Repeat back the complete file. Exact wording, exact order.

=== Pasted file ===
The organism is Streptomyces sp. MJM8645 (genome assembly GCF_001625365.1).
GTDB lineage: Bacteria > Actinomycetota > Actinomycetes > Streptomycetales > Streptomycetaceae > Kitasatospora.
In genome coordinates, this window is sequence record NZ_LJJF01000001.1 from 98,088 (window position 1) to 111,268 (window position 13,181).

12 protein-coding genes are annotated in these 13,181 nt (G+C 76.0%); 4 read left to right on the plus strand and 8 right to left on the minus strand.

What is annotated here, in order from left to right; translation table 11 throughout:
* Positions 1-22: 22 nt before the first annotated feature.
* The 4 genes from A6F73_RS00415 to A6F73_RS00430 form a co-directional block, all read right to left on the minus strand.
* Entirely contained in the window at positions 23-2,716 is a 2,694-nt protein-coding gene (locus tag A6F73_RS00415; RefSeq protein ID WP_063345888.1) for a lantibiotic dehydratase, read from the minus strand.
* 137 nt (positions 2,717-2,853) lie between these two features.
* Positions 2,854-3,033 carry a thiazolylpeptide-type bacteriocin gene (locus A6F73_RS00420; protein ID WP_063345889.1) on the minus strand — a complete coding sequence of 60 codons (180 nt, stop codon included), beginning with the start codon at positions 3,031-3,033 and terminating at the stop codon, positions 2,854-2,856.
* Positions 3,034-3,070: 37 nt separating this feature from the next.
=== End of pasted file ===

The organism is Streptomyces sp. MJM8645 (genome assembly GCF_001625365.1).
GTDB lineage: Bacteria > Actinomycetota > Actinomycetes > Streptomycetales > Streptomycetaceae > Kitasatospora.
In genome coordinates, this window is sequence record NZ_LJJF01000001.1 from 98,088 (window position 1) to 111,268 (window position 13,181).

12 protein-coding genes are annotated in these 13,181 nt (G+C 76.0%); 4 read left to right on the plus strand and 8 right to left on the minus strand.

What is annotated here, in order from left to right; translation table 11 throughout:
* Positions 1-22: 22 nt before the first annotated feature.
* The 4 genes from A6F73_RS00415 to A6F73_RS00430 form a co-directional block, all read right to left on the minus strand.
* Entirely contained in the window at positions 23-2,716 is a 2,694-nt protein-coding gene (locus tag A6F73_RS00415; RefSeq protein ID WP_063345888.1) for a lantibiotic dehydratase, read from the minus strand.
* 137 nt (positions 2,717-2,853) lie between these two features.
* Positions 2,854-3,033 carry a thiazolylpeptide-type bacteriocin gene (locus A6F73_RS00420; protein ID WP_063345889.1) on the minus strand — a complete coding sequence of 60 codons (180 nt, stop codon included), beginning with the start codon at positions 3,031-3,033 and terminating at the stop codon, positions 2,854-2,856.
* Positions 3,034-3,070: 37 nt separating this feature from the next.